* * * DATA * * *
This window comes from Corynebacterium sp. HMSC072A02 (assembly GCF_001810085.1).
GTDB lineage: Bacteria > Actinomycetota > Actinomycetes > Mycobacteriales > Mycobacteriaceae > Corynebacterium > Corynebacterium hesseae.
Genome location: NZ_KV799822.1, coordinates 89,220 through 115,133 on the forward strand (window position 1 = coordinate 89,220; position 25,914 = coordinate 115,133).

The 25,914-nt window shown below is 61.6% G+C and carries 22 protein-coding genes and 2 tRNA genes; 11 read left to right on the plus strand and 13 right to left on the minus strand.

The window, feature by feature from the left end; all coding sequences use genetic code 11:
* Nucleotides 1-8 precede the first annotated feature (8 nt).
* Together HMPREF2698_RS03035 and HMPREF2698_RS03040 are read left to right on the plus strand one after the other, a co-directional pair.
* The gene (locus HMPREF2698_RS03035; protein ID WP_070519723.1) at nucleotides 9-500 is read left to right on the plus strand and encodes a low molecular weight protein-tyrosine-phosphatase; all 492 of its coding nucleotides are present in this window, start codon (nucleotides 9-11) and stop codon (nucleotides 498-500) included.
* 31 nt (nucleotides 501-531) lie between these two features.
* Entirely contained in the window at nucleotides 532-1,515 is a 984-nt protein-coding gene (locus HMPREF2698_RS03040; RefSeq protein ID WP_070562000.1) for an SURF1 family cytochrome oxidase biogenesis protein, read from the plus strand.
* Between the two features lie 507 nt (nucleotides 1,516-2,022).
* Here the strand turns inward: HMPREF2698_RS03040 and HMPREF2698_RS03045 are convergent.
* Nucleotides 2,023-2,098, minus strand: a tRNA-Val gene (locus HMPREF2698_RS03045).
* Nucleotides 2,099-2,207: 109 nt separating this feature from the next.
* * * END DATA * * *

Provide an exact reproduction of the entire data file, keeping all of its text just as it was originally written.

This window comes from Corynebacterium sp. HMSC072A02 (assembly GCF_001810085.1).
GTDB lineage: Bacteria > Actinomycetota > Actinomycetes > Mycobacteriales > Mycobacteriaceae > Corynebacterium > Corynebacterium hesseae.
Genome location: NZ_KV799822.1, coordinates 89,220 through 115,133 on the forward strand (window position 1 = coordinate 89,220; position 25,914 = coordinate 115,133).

The 25,914-nt window shown below is 61.6% G+C and carries 22 protein-coding genes and 2 tRNA genes; 11 read left to right on the plus strand and 13 right to left on the minus strand.

The window, feature by feature from the left end; all coding sequences use genetic code 11:
* Nucleotides 1-8 precede the first annotated feature (8 nt).
* Together HMPREF2698_RS03035 and HMPREF2698_RS03040 are read left to right on the plus strand one after the other, a co-directional pair.
* The gene (locus HMPREF2698_RS03035; protein ID WP_070519723.1) at nucleotides 9-500 is read left to right on the plus strand and encodes a low molecular weight protein-tyrosine-phosphatase; all 492 of its coding nucleotides are present in this window, start codon (nucleotides 9-11) and stop codon (nucleotides 498-500) included.
* 31 nt (nucleotides 501-531) lie between these two features.
* Entirely contained in the window at nucleotides 532-1,515 is a 984-nt protein-coding gene (locus HMPREF2698_RS03040; RefSeq protein ID WP_070562000.1) for an SURF1 family cytochrome oxidase biogenesis protein, read from the plus strand.
* Between the two features lie 507 nt (nucleotides 1,516-2,022).
* Here the strand turns inward: HMPREF2698_RS03040 and HMPREF2698_RS03045 are convergent.
* Nucleotides 2,023-2,098, minus strand: a tRNA-Val gene (locus HMPREF2698_RS03045).
* Nucleotides 2,099-2,207: 109 nt separating this feature from the next.